You may have heard that Gov. Mike DeWine of Ohio recently signed several laws designed to reform the state’s criminal law system. The laws are partly aimed at easing harsh penalties for people convicted of nonviolent crimes, including juvenile offenders.
In the past several years, more and more people have recognized that criminal laws that impose strong penalties for nonviolent offenses often do more harm than good. Many times, a person convicted of drug possession or trafficking is struggling with addiction. Treating an addict the same as a person with a history of violent crimes does little to deal with the root problem and can cause the convict to re-offend.
Addiction treatment instead of imprisonment
As part of a series of bills, the Ohio Legislature passed House Bill 1 (HB1), which will expand addiction treatment opportunities as an alternative to a felony conviction. “People who commit crimes — nonviolent offenses — because of the fact that they’re an addict, we all want them to succeed,” DeWine said. “We want them to get clean, stay clean and be good members of society.”
Other changes in HB1
Once it goes into effect later this year, HB1 will:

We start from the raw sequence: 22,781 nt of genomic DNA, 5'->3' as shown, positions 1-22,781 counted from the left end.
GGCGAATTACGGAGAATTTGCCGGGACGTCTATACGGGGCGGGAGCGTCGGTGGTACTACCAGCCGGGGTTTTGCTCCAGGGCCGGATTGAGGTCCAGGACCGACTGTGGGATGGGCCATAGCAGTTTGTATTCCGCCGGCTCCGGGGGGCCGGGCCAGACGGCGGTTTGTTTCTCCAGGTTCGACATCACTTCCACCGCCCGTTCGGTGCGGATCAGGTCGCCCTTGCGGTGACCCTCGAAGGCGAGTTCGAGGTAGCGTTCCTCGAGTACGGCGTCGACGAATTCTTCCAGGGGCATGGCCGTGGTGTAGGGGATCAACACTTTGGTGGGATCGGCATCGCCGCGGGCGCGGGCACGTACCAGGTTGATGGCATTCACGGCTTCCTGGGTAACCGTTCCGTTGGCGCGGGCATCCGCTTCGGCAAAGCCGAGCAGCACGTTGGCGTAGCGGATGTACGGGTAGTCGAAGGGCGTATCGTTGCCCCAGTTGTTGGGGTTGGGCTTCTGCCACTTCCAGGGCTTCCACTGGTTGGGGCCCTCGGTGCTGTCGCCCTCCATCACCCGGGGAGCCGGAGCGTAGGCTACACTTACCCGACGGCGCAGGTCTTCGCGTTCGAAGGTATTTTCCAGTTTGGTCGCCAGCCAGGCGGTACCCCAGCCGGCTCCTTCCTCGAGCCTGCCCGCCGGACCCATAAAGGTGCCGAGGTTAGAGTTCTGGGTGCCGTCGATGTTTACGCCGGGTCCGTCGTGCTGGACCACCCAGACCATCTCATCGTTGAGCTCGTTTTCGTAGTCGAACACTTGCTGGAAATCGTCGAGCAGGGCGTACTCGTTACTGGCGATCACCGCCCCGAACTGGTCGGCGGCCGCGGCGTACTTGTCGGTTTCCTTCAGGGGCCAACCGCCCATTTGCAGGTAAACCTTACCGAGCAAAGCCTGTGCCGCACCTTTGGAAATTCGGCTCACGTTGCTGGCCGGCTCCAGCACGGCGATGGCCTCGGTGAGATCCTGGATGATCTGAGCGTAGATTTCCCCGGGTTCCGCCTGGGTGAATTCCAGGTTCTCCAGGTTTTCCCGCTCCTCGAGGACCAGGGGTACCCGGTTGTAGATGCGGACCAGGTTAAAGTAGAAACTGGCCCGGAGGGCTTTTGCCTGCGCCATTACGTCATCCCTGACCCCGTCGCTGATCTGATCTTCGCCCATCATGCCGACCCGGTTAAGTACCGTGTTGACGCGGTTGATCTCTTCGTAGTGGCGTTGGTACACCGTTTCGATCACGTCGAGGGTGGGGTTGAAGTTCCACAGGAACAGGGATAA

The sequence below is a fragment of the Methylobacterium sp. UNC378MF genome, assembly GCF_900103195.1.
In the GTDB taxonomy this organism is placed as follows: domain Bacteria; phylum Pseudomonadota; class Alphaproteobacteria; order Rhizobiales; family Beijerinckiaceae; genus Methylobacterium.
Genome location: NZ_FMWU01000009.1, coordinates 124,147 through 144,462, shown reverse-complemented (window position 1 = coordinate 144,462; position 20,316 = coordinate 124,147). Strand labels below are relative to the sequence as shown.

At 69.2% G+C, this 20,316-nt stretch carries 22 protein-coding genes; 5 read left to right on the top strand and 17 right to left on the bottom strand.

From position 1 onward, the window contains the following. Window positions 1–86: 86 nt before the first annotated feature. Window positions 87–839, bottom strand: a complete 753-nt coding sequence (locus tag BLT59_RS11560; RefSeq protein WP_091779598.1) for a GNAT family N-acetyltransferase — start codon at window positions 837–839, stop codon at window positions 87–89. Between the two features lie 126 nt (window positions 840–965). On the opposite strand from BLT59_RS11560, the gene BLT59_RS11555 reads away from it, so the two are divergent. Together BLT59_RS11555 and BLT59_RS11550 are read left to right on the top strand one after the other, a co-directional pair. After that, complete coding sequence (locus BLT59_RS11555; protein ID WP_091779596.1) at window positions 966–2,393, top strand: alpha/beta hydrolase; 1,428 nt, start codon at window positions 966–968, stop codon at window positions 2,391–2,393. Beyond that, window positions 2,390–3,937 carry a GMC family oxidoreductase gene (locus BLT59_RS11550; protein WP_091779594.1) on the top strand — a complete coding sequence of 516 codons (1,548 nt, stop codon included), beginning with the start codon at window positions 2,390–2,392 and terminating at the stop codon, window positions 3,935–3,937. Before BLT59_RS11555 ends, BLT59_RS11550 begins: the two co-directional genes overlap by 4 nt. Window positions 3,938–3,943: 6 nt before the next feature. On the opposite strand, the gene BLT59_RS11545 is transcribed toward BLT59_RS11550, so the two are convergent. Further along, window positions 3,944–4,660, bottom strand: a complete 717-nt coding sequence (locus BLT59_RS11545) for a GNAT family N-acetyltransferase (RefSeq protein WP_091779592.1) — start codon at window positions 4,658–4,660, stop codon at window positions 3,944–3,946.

- Shorten the process of sealing the conviction record of thousands of Ohioans
- Reduce incarceration for technical probation violations
- Bans the shackling of pregnant prisoners
Another bill DeWine signed into law reduces “collateral sanctions,” which are punishments beyond incarceration, fines and traditional penalties. Collateral sanctions make it difficult for people with certain convictions on their record to find a place to live, go to college, get a driver’s license and more.
What to do about drug charges
While the current trend is making Ohio’s criminal laws more humane, there are still stiff penalties on the books for many drug crimes. Someone arrested on drug charges in Portage County needs professional legal help from an experienced defense attorney.